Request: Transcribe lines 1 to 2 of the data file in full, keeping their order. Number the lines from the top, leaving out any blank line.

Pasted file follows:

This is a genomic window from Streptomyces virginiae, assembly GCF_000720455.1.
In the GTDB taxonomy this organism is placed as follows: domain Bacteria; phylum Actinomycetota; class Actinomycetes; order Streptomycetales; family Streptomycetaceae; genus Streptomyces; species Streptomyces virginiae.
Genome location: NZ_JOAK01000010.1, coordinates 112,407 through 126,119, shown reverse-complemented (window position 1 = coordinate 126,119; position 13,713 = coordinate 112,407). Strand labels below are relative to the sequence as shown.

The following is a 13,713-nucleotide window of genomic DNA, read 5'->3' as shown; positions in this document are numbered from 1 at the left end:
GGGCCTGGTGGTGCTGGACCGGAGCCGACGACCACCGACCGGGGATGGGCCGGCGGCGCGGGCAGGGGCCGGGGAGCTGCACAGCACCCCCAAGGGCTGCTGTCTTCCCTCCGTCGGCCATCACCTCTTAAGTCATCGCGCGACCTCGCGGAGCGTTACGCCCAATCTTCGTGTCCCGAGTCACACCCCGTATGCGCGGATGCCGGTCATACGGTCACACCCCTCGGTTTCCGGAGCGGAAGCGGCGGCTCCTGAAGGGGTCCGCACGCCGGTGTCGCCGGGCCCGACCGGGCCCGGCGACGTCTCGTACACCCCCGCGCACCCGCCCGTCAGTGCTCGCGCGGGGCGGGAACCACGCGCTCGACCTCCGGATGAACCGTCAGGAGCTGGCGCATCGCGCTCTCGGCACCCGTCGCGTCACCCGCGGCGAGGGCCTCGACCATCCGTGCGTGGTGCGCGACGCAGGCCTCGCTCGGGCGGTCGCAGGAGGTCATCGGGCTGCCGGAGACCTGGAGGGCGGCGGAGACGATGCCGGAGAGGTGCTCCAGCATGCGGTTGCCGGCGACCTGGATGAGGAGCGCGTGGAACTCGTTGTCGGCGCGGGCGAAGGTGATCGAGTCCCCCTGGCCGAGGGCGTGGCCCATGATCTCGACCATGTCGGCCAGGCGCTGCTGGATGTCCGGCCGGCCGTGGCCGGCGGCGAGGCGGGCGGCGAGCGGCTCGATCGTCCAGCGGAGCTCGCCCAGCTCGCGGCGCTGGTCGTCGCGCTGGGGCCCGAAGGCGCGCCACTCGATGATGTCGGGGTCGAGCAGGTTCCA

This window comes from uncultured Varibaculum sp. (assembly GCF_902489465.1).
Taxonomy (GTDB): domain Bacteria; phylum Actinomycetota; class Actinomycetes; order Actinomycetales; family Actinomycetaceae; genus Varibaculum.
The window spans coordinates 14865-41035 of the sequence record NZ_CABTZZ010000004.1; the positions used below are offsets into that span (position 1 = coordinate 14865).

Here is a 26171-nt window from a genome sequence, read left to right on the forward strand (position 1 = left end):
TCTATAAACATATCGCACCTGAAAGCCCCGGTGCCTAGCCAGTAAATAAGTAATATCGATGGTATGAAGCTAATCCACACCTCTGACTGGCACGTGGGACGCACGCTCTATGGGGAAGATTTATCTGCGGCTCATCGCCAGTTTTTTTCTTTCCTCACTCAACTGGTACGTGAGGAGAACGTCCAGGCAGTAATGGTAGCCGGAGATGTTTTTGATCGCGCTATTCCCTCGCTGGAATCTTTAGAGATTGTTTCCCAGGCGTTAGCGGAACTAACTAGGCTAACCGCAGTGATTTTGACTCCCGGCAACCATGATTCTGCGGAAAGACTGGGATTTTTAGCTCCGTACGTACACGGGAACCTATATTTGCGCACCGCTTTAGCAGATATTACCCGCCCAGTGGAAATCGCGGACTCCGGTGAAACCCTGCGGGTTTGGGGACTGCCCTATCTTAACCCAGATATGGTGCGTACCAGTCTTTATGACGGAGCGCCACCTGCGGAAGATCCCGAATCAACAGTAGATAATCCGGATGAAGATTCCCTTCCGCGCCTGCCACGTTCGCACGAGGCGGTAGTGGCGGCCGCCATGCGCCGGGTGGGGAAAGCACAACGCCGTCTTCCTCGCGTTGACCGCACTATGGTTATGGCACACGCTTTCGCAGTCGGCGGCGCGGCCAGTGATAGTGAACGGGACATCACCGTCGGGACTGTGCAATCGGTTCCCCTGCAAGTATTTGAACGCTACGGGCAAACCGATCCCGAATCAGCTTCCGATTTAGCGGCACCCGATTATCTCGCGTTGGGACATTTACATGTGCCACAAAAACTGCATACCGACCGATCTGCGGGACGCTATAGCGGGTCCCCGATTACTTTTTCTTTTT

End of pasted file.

This is a genomic window from Streptomyces virginiae, assembly GCF_000720455.1.
In the GTDB taxonomy this organism is placed as follows: domain Bacteria; phylum Actinomycetota; class Actinomycetes; order Streptomycetales; family Streptomycetaceae; genus Streptomyces; species Streptomyces virginiae.